Steve Rhodes says the new "toss" rule brought in for the 2016 domestic season – and to be continued next summer – has proved to be a "huge success for English cricket."

Worcestershire's Director Of Cricket believes the change in regulations led to better pitches which can only benefit England in preparing players for international cricket.

Rhodes says it has lessened the effectiveness of "the gentle medium pacer who would get pounded in Test cricket."

Away teams now automatically have the right to bowl first in the Specsavers County Championship and a toss only takes place should they desire to try and bat first.

Rhodes, currently part of the England coaching set-up for the Test series in Bangladesh, said: "It was a massive success in my view.

"You've only got to look back at the two divisions and how competitive they were and people had to work hard for their victories.

"It was a real success last summer. There were some big scores and occasions when people quite rightly had to work hard for their victories.

"It was a huge success for English cricket in terms of making the two divisions very competitive.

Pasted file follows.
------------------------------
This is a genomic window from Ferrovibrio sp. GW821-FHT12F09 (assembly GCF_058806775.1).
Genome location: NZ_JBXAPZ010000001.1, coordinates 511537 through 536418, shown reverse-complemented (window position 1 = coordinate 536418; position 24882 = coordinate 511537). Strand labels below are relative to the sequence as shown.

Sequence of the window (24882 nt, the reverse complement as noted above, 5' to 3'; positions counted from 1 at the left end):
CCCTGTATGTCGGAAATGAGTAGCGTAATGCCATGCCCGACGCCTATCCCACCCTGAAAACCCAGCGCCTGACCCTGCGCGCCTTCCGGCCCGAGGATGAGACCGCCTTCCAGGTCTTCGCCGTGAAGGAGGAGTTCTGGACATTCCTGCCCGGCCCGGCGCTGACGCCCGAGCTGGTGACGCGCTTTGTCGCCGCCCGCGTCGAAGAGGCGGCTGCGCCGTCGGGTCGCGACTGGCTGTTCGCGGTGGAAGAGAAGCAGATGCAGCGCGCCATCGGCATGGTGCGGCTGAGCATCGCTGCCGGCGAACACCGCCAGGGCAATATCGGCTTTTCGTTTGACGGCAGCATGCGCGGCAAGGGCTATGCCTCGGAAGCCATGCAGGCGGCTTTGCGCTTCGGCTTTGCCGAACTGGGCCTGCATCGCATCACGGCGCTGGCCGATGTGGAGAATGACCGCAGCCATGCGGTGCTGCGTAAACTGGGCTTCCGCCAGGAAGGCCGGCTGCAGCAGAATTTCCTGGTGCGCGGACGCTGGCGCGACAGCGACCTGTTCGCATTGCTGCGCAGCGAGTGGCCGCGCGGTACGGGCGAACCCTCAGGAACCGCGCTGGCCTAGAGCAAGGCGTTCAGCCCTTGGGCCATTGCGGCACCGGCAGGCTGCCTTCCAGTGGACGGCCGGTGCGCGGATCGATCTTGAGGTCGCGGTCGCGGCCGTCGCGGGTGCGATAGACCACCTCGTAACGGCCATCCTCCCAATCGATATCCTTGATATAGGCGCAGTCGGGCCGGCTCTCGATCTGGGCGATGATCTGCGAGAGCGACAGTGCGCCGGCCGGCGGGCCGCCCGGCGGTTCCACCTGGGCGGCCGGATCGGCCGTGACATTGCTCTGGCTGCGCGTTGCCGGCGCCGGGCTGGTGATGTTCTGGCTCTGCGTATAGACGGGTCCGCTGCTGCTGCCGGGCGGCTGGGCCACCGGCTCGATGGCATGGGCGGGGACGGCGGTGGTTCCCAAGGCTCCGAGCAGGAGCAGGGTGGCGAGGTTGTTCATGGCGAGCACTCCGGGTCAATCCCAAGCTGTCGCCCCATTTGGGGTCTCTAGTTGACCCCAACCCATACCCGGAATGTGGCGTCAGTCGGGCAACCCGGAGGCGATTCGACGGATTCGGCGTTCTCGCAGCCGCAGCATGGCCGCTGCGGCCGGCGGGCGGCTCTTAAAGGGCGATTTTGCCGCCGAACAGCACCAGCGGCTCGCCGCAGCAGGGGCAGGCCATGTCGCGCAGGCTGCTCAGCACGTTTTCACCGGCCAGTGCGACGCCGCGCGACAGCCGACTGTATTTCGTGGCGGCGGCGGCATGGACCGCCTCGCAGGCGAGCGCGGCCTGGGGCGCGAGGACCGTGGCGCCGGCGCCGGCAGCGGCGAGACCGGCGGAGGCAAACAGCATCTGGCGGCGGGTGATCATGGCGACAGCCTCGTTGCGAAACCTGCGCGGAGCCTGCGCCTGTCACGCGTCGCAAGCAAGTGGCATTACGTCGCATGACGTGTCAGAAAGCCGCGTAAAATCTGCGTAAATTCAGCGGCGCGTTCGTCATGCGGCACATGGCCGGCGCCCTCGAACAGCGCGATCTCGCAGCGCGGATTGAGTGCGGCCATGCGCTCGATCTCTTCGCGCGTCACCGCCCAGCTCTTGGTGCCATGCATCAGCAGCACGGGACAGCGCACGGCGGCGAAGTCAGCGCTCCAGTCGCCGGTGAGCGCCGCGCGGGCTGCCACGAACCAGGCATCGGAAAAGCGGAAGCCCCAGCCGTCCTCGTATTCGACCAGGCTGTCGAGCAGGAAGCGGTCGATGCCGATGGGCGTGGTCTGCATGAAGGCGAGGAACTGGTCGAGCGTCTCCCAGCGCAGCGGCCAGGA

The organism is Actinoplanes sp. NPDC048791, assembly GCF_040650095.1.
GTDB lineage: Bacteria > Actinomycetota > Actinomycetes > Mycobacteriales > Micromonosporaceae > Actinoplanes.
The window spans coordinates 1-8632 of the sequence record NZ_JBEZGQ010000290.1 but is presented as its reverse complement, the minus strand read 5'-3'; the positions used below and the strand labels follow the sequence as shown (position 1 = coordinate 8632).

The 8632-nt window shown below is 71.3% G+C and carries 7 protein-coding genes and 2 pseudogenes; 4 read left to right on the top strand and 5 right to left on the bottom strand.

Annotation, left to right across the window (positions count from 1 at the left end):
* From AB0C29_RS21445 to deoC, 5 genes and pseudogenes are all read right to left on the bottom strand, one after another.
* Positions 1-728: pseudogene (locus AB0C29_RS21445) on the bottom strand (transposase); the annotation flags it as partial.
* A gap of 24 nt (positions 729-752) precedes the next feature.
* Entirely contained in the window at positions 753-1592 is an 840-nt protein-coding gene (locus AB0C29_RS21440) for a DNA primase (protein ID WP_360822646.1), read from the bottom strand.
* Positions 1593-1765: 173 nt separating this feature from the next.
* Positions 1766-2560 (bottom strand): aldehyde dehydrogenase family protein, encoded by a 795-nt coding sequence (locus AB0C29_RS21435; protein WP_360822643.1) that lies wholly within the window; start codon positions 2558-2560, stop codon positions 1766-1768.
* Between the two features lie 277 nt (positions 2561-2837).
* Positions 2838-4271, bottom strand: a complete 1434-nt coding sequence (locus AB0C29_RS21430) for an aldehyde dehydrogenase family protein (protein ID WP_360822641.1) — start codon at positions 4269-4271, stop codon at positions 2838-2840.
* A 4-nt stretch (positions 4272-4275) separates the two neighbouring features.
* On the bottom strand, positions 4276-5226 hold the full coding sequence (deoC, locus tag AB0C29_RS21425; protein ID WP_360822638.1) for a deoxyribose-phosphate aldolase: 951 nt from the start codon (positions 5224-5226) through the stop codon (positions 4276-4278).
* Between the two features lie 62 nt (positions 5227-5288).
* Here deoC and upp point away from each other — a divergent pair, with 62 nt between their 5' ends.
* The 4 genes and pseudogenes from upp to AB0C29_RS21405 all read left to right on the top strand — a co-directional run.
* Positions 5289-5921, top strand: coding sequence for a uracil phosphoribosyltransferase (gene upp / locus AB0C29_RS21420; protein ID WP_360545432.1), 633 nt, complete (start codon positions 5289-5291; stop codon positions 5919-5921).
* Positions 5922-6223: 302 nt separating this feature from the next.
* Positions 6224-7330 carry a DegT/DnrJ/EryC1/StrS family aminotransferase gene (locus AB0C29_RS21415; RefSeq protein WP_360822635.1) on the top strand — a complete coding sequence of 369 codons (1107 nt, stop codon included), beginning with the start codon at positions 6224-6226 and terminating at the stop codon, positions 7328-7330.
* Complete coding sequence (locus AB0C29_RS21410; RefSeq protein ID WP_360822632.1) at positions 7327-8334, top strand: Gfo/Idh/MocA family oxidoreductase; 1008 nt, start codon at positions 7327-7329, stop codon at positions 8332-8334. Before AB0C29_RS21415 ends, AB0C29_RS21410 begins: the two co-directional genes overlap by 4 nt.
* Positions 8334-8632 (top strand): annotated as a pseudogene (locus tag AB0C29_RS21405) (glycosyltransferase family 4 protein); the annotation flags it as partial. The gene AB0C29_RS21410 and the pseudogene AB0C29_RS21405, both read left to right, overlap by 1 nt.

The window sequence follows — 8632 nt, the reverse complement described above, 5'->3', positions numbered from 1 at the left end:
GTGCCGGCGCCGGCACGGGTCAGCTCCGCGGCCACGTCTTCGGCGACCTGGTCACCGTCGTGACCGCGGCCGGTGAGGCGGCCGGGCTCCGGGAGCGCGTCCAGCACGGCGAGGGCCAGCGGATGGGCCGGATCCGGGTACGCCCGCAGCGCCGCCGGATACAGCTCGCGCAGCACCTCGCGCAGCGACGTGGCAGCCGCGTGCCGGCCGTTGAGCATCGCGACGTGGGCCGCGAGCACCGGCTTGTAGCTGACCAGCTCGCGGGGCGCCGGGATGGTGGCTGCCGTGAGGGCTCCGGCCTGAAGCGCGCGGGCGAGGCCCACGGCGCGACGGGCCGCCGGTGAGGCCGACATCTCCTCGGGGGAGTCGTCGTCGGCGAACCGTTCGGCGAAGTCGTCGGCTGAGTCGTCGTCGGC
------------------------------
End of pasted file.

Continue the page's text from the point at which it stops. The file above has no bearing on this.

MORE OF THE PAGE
"Any side could beat each other because you are turning up and playing on decent wickets.

"Secondly, for England they want bowlers with enough pace to trouble international batsmen on good wickets.

"They also want spinners who can hopefully trouble good players on good wickets. The best way of preparing players for that is to play on better wickets in county cricket."

Rhodes added: "In the past, we've had poor wickets in county cricket and a gentle medium pacer who would get pounded in Test cricket has been able to lob the ball on a line and length and good players have not been able to play a forward defensive for fear of nicking off.

"That sort of cricket to me is poor. I think it should be a fair contest between bat and ball and I certainly think bowlers need to work hard for wickets.

"I certainly think good players should be in a position to play a forward defensive without fear of getting out and that's what has been happening a little bit in the past.

"People haven't been able to defend, they've counter-attacked and all around it has been poor cricket because people were saying 'well look at the poor shots people are playing.'

"They were playing poor shots on the old wickets because they couldn't play a defensive shot. Now they can and we've seen some good cricket.

"If you produce an unbelievably green wicket, do you want to be all out for 100 and out of the game potentially?

"You might say well you can bowl them out again, which is true, but no side wants to get bowled out for 100 and be out of the game mid afternoon on the first day.

"There is only a certain amount of grass, greeness, moisture that people are going to produce."